A complete breakdown of the Covergirl relaunch

As beauty companies including Estée Lauder and Shiseido kick off grand restructuring projects, Coty is undertaking a revamp of its own that focuses largely on the total rebrand of Covergirl. Although it was formally announced in early October, the project has been underway since the start of the year — just a few months after the purchase of the cosmetics brand from its former parent company, Procter & Gamble, was completed.

Ukonwa Ojo, formerly of Unilever, was tasked with leading the relaunch when she joined as the company’s svp last October. “A total brand re-stage is a big undertaking in a year’s time,” she said, noting that there’s still a long road ahead. “It’s been challenging — the team has never worked harder — but we are all so passionate about this brand.”

The relaunch comes at a time when the power balances have changed in beauty, with younger, digitally savvy companies like e.l.f. and NYX winning consumer attention away from the traditional stalwarts. Department stores and mass retailers, once the go-to for cosmetics shopping, have also ceded their market share to popular specialty stores like Sephora and Ulta.

As a result, sales of traditional makeup brands declined by 1.3 percent in 2016, compared to a 42.7 percent increase for independent brands. Retailers have been limiting shelf space for Covergirl itself since 2016, due to poor returns.

In her short tenure, Ojo has pushed to refashion the brand as one that’s more inclusive, innovative and digitally savvy. “There was no part of the brand we didn’t touch,” she said.

Here’s a breakdown of what’s gone into the relaunch so far, and what’s still to come.

An advertising makeover
In lieu of the brand’s famous “Easy, Breezy, Beautiful” tagline, a new line, “I Am What I Make Up,” has moved to the forefront of all its campaigns. The message of empowerment, which first debuted in early October, was dreamed up by a team of over 70 people at the buzzy advertising agency Droga5. They scored the account last February after Covergirl’s  longtime partner, Grey, resigned.

“We wanted to honor the most storied brand in beauty with a campaign that followed the brand’s inclusive tradition while bringing depth and honesty to the beauty category,” said Katy Alonzo, Droga5’s group strategy director.

As such, the brand’s first new campaign, dubbed “Made in the Mirror,” kicked off with a commercial that opens with the author Toni Morrison’s quote, “What’s the world for you if you can’t make it up the way you want?”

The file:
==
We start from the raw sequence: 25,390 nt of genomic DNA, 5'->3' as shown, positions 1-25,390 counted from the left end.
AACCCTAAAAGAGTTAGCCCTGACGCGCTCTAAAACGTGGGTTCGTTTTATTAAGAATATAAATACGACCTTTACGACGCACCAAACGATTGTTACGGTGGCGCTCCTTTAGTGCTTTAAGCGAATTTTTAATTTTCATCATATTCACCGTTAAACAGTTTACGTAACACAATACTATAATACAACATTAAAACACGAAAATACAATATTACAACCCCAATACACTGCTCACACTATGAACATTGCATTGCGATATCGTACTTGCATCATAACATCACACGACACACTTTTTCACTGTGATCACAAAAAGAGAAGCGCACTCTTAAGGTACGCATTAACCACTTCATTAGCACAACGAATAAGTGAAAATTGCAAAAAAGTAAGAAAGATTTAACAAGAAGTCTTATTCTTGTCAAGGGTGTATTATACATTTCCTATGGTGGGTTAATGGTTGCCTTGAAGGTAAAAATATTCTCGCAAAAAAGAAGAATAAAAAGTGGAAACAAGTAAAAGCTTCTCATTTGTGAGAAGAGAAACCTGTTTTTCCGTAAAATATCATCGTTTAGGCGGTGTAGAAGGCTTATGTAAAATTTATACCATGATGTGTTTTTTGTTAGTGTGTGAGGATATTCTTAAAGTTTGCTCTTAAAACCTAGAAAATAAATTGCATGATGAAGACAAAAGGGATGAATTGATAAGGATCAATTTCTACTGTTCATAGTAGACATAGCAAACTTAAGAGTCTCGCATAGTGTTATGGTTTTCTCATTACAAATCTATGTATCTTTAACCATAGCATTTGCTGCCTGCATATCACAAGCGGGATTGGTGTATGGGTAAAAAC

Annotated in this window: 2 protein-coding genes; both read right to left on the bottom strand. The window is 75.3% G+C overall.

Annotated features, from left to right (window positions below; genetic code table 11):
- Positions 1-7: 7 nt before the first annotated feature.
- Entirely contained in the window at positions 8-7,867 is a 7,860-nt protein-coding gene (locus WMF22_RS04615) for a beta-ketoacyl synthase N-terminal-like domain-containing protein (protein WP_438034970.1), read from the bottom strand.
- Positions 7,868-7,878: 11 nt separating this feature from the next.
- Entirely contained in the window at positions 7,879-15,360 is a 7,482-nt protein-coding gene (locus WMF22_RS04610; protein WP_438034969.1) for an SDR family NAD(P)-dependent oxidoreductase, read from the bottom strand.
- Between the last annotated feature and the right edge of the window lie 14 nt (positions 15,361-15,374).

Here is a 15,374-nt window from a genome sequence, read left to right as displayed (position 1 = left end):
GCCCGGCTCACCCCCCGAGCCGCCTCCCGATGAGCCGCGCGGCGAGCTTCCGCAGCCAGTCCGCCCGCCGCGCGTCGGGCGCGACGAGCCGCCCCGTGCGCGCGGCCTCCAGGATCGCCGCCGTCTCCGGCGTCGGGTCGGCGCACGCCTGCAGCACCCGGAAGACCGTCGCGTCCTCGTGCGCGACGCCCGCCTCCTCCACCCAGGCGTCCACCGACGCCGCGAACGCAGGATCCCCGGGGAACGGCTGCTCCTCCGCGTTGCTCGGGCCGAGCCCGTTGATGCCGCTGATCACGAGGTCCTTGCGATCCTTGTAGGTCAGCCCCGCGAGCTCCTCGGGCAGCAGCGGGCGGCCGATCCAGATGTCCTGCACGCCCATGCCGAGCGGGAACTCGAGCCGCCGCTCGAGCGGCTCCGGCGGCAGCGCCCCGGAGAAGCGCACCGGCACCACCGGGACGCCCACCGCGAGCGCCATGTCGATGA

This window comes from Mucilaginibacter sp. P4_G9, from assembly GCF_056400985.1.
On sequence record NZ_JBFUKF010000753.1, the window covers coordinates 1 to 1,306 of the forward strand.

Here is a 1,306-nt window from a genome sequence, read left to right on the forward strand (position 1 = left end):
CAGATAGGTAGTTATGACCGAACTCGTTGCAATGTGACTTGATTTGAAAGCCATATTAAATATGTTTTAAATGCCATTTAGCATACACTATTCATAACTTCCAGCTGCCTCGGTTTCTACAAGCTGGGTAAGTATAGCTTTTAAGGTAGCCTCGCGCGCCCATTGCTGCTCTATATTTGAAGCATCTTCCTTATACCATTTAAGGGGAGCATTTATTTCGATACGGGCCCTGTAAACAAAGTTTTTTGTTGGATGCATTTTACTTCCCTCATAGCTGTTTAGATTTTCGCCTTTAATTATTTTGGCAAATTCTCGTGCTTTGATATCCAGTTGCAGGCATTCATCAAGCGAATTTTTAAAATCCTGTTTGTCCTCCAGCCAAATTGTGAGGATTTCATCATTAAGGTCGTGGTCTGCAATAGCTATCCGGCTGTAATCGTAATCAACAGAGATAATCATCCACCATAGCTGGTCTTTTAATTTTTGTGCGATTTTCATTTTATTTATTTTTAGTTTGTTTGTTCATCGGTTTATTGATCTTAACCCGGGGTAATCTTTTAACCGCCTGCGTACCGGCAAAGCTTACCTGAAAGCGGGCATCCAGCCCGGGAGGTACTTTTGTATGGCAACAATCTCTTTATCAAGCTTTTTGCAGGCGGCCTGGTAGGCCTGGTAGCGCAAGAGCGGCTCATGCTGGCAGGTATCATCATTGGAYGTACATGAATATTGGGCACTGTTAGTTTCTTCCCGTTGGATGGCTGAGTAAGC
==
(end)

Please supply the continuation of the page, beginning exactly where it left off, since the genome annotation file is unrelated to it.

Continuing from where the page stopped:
Known for her racially charged narratives, Morrison’s words befit Covergirl’s diverse new roster of brand faces: the actress Issa Rae, Food Network host Ayesha Curry, motorcycle racer Shelina Moreda, 69-year-old model Maye Musk, singer Katy Perry and the fitness influencer Massy Arias. Seen in their element — be that training or getting ready backstage — the goal was to highlight each woman’s self-expression, said Alonzo. On Coty’s earnings call for the first quarter of the company’s financial 2018, company CEO Camillo Pane noted that the film resulted in 4.1 billion impressions and 11 million views in only a few days.

Shorter, individualized videos were also created in partnership with each face to be shared across their respective social feeds, as well as Covergirl’s Instagram, Facebook and Twitter accounts. While digital is the focus, the new campaign will also include print ads and in-store signage.

Research and experimentation
Much of what informed the new campaign came from extensive research that Covergirl and Droga5 conducted, involving both qualitative and quantitative research studies, social listening, focus groups and consulting with beauty influencers. Ipsos and Coty’s in-house digital agency, Beamly, drove this part of the process.

“It all starts with the consumer,” said Ojo. “You tell us what you want, what you like and what you don’t, and we’ll work to deliver that.”

What they found was that makeup is no longer seen as simply cosmetic, said Ojo. Instead, it’s used as a tool for self-expression and personal transformation — which inspired the foundation of their new campaign.